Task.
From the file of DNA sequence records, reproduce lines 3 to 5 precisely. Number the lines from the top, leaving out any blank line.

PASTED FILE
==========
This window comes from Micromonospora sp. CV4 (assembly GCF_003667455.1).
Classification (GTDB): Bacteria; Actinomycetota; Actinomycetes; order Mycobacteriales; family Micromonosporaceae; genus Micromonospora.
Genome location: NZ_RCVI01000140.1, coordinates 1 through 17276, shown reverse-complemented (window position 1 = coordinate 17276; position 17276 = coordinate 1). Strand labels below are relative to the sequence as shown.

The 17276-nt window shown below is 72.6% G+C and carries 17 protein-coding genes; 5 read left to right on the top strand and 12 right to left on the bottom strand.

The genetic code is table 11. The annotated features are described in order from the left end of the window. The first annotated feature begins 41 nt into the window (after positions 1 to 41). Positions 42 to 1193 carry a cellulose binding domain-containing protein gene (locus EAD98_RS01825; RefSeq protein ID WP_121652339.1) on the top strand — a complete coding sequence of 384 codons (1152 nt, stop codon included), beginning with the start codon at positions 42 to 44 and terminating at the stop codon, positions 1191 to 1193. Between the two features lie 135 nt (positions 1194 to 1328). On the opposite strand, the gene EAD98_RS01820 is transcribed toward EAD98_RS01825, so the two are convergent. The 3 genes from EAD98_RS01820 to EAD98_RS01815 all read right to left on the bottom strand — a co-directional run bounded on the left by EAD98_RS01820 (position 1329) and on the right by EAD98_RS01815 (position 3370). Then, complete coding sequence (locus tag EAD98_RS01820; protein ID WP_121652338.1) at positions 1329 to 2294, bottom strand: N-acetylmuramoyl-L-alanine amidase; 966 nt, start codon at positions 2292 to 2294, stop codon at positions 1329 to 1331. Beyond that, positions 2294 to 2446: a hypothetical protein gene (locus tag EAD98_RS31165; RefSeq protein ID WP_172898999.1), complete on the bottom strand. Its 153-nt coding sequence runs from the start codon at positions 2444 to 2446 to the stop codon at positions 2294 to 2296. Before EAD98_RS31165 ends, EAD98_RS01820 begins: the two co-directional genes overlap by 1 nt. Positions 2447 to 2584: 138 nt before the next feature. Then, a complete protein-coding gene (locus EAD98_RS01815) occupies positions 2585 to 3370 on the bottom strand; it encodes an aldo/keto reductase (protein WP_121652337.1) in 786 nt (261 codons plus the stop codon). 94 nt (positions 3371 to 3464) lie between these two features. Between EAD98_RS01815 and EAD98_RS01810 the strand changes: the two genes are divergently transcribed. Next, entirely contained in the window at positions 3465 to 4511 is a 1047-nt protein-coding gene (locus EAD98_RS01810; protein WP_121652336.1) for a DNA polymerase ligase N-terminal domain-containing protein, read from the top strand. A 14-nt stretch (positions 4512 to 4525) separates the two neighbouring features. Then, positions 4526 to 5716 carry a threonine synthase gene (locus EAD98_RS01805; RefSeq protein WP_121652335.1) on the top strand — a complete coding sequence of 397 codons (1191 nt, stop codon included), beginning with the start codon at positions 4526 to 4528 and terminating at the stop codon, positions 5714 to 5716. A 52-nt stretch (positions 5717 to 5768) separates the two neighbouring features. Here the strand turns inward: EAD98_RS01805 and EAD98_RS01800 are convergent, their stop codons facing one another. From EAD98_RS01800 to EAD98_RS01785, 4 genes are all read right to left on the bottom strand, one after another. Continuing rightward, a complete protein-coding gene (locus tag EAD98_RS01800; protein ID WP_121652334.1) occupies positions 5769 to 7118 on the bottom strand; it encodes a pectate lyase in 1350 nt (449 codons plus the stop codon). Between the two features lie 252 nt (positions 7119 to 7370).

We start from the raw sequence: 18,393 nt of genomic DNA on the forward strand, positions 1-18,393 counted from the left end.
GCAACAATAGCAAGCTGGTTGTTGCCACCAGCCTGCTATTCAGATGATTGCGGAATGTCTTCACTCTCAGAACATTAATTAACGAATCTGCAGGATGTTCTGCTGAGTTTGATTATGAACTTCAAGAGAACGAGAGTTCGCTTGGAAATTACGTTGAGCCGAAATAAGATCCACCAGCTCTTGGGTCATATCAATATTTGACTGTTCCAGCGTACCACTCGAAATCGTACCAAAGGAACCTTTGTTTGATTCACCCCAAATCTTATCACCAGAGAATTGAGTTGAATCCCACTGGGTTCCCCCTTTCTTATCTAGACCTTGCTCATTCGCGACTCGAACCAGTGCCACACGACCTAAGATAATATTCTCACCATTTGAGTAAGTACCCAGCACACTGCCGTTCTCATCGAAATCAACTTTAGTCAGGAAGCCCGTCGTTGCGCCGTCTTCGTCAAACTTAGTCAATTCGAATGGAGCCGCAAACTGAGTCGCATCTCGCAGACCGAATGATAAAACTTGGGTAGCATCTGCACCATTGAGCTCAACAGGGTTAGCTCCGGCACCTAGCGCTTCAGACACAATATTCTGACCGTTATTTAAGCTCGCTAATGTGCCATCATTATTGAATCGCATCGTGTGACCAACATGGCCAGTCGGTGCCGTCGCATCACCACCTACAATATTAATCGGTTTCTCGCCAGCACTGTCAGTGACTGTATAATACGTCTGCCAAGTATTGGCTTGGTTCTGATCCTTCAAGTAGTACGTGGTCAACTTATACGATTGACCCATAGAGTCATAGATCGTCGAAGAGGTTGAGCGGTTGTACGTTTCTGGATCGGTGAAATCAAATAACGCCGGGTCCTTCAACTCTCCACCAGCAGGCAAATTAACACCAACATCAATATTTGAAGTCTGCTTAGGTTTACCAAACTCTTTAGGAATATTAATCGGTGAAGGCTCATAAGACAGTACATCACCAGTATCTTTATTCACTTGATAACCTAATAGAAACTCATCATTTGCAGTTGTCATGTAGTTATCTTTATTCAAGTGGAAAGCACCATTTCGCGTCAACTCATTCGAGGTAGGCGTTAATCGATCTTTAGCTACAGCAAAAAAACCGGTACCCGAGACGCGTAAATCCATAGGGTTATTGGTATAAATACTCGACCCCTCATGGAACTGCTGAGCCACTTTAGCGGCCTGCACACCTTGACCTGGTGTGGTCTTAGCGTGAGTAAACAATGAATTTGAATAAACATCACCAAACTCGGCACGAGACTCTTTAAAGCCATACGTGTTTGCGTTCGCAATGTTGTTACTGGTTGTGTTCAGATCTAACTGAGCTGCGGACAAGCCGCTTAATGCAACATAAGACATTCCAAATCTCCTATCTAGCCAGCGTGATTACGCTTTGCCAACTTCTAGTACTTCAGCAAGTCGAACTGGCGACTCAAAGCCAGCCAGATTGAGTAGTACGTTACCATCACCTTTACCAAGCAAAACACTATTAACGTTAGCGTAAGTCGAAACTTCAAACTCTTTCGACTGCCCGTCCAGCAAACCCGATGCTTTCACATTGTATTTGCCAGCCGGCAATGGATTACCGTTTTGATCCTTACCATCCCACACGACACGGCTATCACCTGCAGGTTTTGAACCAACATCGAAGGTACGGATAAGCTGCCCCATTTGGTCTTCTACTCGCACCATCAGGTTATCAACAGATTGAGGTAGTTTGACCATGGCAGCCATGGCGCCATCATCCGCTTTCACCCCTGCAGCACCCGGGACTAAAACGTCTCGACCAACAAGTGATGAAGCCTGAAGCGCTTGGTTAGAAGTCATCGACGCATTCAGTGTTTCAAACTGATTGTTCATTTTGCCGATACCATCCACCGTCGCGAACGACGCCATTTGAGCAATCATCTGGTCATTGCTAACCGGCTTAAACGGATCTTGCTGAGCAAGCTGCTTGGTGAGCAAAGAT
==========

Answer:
Genome location: NZ_RCVI01000140.1, coordinates 1 through 17276, shown reverse-complemented (window position 1 = coordinate 17276; position 17276 = coordinate 1). Strand labels below are relative to the sequence as shown.

The 17276-nt window shown below is 72.6% G+C and carries 17 protein-coding genes; 5 read left to right on the top strand and 12 right to left on the bottom strand.

The genetic code is table 11. The annotated features are described in order from the left end of the window. The first annotated feature begins 41 nt into the window (after positions 1 to 41). Positions 42 to 1193 carry a cellulose binding domain-containing protein gene (locus EAD98_RS01825; RefSeq protein ID WP_121652339.1) on the top strand — a complete coding sequence of 384 codons (1152 nt, stop codon included), beginning with the start codon at positions 42 to 44 and terminating at the stop codon, positions 1191 to 1193. Between the two features lie 135 nt (positions 1194 to 1328). On the opposite strand, the gene EAD98_RS01820 is transcribed toward EAD98_RS01825, so the two are convergent. The 3 genes from EAD98_RS01820 to EAD98_RS01815 all read right to left on the bottom strand — a co-directional run bounded on the left by EAD98_RS01820 (position 1329) and on the right by EAD98_RS01815 (position 3370). Then, complete coding sequence (locus tag EAD98_RS01820; protein ID WP_121652338.1) at positions 1329 to 2294, bottom strand: N-acetylmuramoyl-L-alanine amidase; 966 nt, start codon at positions 2292 to 2294, stop codon at positions 1329 to 1331. Beyond that, positions 2294 to 2446: a hypothetical protein gene (locus tag EAD98_RS31165; RefSeq protein ID WP_172898999.1), complete on the bottom strand. Its 153-nt coding sequence runs from the start codon at positions 2444 to 2446 to the stop codon at positions 2294 to 2296. Before EAD98_RS31165 ends, EAD98_RS01820 begins: the two co-directional genes overlap by 1 nt. Positions 2447 to 2584: 138 nt before the next feature. Then, a complete protein-coding gene (locus EAD98_RS01815) occupies positions 2585 to 3370 on the bottom strand; it encodes an aldo/keto reductase (protein WP_121652337.1) in 786 nt (261 codons plus the stop codon). 94 nt (positions 3371 to 3464) lie between these two features. Between EAD98_RS01815 and EAD98_RS01810 the strand changes: the two genes are divergently transcribed. Next, entirely contained in the window at positions 3465 to 4511 is a 1047-nt protein-coding gene (locus EAD98_RS01810; protein WP_121652336.1) for a DNA polymerase ligase N-terminal domain-containing protein, read from the top strand. A 14-nt stretch (positions 4512 to 4525) separates the two neighbouring features. Then, positions 4526 to 5716 carry a threonine synthase gene (locus EAD98_RS01805; RefSeq protein WP_121652335.1) on the top strand — a complete coding sequence of 397 codons (1191 nt, stop codon included), beginning with the start codon at positions 4526 to 4528 and terminating at the stop codon, positions 5714 to 5716. A 52-nt stretch (positions 5717 to 5768) separates the two neighbouring features. Here the strand turns inward: EAD98_RS01805 and EAD98_RS01800 are convergent, their stop codons facing one another. From EAD98_RS01800 to EAD98_RS01785, 4 genes are all read right to left on the bottom strand, one after another. Continuing rightward, a complete protein-coding gene (locus tag EAD98_RS01800; protein ID WP_121652334.1) occupies positions 5769 to 7118 on the bottom strand; it encodes a pectate lyase in 1350 nt (449 codons plus the stop codon). Between the two features lie 252 nt (positions 7119 to 7370).